File:  [gforth] / gforth / Attic / gforth.ds
Revision 1.18: download - view: text, annotated - select for diffs
Sat Oct 7 17:38:14 1995 UTC (25 years, 4 months ago) by anton
Branches: MAIN
CVS tags: HEAD
added code.fs (code, ;code, end-code, assembler)
renamed dostruc to dofield
made index and doc-entries nicer
Only words containing 'e' or 'E' are converted to FP numbers.
added many wordset comments
added flush-icache primitive and FLUSH_ICACHE macro
added +DO, U+DO, -DO, U-DO and -LOOP
added code address labels (`docol:' etc.)
fixed sparc cache_flush

    1: \input texinfo   @c -*-texinfo-*-
    2: @comment The source is gforth.ds, from which gforth.texi is generated
    3: @comment %**start of header (This is for running Texinfo on a region.)
    4: @setfilename
    5: @settitle Gforth Manual
    6: @comment @setchapternewpage odd
    7: @comment %**end of header (This is for running Texinfo on a region.)
    9: @ifinfo
   10: This file documents Gforth 0.1
   12: Copyright @copyright{} 1994 Gforth Development Group
   14:      Permission is granted to make and distribute verbatim copies of
   15:      this manual provided the copyright notice and this permission notice
   16:      are preserved on all copies.
   18: @ignore
   19:      Permission is granted to process this file through TeX and print the
   20:      results, provided the printed document carries a copying permission
   21:      notice identical to this one except for the removal of this paragraph
   22:      (this paragraph not being relevant to the printed manual).
   24: @end ignore
   25:      Permission is granted to copy and distribute modified versions of this
   26:      manual under the conditions for verbatim copying, provided also that the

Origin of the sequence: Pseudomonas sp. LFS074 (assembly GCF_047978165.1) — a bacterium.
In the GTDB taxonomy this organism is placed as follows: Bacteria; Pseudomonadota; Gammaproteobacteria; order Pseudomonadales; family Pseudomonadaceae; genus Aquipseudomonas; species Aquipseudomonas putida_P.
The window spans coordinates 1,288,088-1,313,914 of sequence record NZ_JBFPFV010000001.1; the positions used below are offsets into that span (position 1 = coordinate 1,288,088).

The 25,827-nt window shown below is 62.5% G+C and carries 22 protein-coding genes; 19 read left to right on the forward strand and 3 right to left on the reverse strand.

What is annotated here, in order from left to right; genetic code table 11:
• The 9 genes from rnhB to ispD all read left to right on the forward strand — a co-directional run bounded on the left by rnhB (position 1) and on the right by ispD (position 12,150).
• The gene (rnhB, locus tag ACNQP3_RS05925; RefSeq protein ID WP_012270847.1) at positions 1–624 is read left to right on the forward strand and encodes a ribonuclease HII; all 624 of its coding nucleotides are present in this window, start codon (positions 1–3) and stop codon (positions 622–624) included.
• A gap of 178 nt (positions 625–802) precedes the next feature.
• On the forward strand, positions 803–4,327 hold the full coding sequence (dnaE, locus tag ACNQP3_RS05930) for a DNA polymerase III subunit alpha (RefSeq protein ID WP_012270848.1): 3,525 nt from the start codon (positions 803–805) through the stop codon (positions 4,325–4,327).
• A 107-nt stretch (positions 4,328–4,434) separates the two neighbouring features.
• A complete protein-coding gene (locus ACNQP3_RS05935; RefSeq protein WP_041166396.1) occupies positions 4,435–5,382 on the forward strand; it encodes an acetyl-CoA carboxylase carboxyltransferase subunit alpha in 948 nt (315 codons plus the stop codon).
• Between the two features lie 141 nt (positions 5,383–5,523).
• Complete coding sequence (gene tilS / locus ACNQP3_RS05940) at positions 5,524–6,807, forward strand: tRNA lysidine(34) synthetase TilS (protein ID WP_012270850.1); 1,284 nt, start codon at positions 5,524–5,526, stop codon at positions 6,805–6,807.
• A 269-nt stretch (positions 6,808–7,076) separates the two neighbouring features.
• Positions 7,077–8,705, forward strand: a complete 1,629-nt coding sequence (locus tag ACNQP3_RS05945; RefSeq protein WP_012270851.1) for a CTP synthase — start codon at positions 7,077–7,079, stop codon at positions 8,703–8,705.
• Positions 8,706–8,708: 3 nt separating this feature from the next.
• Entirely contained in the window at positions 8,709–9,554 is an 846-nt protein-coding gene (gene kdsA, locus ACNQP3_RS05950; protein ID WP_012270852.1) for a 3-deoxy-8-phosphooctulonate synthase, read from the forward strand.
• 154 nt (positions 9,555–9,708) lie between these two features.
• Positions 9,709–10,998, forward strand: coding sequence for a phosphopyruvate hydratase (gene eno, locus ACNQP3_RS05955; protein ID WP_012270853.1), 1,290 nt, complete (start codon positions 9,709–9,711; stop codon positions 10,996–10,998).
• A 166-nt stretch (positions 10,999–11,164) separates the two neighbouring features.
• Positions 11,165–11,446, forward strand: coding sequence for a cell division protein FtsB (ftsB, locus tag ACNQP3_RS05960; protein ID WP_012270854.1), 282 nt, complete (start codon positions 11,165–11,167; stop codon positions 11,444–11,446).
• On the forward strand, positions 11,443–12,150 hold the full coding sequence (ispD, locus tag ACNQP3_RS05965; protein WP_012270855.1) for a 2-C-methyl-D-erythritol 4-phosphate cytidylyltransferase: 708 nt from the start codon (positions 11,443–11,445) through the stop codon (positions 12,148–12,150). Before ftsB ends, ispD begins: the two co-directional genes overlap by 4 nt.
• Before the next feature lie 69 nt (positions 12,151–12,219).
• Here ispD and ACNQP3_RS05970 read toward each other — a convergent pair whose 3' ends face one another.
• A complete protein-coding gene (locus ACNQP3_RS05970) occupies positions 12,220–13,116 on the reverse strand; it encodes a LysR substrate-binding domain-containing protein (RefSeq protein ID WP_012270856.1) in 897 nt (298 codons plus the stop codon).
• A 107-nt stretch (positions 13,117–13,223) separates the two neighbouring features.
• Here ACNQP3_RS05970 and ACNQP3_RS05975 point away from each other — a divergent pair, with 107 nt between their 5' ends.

27:      sections entitled "Distribution" and "General Public License" are
   28:      included exactly as in the original, and provided that the entire
   29:      resulting derived work is distributed under the terms of a permission
   30:      notice identical to this one.
   32:      Permission is granted to copy and distribute translations of this manual
   33:      into another language, under the above conditions for modified versions,
   34:      except that the sections entitled "Distribution" and "General Public
   35:      License" may be included in a translation approved by the author instead
   36:      of in the original English.
   37: @end ifinfo
   39: @titlepage
   40: @sp 10
   41: @center @titlefont{Gforth Manual}
   42: @sp 2
   43: @center for version 0.1
   44: @sp 2
   45: @center Anton Ertl
   46: @sp 3
   47: @center This manual is under construction
   49: @comment  The following two commands start the copyright page.
   50: @page
   51: @vskip 0pt plus 1filll
   52: Copyright @copyright{} 1994 Gforth Development Group
   54: @comment !! Published by ... or You can get a copy of this manual ...
   56:      Permission is granted to make and distribute verbatim copies of
   57:      this manual provided the copyright notice and this permission notice
   58:      are preserved on all copies.